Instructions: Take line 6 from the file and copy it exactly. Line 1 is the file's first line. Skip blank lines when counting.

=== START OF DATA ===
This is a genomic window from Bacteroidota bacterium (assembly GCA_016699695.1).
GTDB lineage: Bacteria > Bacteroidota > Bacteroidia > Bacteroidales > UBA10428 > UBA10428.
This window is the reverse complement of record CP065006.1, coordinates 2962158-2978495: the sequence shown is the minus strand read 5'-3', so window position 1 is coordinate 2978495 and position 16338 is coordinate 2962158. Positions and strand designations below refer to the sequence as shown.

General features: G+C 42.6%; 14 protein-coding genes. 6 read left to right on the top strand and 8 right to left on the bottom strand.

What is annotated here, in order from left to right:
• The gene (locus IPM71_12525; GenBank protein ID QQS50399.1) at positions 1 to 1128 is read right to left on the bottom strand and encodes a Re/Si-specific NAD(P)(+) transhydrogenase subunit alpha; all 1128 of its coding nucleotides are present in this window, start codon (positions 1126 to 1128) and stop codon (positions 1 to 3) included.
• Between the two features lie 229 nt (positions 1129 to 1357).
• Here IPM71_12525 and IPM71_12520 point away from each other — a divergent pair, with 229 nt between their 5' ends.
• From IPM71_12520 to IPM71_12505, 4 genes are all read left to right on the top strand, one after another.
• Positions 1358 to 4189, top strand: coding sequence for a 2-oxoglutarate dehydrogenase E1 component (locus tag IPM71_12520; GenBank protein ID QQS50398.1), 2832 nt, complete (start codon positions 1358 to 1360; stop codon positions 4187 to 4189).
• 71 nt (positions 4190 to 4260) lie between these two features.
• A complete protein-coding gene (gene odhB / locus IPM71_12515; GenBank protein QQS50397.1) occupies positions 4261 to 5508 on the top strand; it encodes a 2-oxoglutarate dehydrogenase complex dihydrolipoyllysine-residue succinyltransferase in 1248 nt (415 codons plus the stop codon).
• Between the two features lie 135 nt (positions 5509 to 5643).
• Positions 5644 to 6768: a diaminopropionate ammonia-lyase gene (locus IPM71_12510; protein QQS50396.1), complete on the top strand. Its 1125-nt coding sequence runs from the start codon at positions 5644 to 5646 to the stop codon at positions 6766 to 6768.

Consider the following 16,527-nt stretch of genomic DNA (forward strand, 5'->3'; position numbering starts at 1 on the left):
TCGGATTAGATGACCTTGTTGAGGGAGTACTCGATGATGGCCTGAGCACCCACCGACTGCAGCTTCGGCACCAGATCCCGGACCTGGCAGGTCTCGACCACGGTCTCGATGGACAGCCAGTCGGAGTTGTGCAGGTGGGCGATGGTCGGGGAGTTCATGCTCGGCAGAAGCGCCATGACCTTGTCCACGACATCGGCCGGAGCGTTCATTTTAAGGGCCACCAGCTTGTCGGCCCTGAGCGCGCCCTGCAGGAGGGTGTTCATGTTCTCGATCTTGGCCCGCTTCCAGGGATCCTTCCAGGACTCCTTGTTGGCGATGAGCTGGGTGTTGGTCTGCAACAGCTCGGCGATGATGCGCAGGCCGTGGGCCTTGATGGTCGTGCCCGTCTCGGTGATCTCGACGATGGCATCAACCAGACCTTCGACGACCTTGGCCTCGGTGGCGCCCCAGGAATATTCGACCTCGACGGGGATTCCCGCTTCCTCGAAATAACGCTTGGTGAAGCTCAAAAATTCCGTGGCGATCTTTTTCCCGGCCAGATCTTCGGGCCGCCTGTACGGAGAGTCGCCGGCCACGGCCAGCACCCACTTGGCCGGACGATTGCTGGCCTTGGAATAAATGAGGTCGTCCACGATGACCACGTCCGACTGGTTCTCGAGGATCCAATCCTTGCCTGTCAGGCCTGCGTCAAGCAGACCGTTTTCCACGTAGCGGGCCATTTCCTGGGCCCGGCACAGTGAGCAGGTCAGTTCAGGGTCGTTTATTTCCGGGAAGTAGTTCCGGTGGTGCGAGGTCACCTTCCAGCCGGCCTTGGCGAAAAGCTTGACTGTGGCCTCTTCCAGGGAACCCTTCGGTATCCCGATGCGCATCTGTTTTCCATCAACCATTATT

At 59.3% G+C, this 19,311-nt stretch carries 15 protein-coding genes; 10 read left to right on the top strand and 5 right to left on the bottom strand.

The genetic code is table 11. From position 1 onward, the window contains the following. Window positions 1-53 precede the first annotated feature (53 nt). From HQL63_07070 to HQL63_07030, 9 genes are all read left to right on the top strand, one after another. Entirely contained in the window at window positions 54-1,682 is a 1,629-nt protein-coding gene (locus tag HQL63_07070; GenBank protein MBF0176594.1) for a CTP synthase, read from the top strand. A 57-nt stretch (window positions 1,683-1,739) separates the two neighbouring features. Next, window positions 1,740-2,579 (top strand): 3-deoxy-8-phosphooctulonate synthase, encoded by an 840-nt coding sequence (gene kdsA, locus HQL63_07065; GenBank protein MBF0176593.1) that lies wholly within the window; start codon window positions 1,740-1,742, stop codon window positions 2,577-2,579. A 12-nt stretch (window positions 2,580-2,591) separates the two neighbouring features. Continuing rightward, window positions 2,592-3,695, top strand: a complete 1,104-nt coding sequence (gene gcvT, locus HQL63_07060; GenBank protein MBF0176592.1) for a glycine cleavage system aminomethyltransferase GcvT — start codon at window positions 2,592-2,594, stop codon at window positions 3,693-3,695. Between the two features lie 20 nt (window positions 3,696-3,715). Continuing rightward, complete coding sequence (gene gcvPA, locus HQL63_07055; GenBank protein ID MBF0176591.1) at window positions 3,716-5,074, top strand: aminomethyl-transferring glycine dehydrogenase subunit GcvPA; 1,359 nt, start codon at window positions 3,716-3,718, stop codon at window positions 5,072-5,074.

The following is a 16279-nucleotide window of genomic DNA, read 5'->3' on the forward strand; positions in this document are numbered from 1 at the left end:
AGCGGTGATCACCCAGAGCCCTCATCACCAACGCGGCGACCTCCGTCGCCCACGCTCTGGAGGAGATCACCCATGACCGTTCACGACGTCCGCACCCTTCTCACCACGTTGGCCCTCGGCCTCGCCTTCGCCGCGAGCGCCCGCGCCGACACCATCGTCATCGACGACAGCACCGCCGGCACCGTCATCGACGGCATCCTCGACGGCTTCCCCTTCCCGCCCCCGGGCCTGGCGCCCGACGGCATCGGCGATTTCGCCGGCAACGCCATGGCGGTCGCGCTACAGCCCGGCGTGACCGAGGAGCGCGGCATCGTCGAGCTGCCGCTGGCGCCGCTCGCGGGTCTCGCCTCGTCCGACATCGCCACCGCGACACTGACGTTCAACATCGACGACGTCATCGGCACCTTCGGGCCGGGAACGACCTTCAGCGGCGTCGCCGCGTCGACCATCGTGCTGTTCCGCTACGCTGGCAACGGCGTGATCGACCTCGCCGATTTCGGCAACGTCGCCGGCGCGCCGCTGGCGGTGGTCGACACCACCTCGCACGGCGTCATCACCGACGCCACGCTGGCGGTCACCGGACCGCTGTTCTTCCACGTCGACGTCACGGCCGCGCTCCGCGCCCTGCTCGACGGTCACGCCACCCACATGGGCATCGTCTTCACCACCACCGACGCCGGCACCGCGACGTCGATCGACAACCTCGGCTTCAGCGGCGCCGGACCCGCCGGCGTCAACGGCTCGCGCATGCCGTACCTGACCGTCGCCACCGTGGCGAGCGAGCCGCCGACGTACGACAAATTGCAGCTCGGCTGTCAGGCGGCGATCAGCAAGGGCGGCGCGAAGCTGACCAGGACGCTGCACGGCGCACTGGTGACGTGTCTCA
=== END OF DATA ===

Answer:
• The gene (locus IPM71_12525; GenBank protein ID QQS50399.1) at positions 1 to 1128 is read right to left on the bottom strand and encodes a Re/Si-specific NAD(P)(+) transhydrogenase subunit alpha; all 1128 of its coding nucleotides are present in this window, start codon (positions 1126 to 1128) and stop codon (positions 1 to 3) included.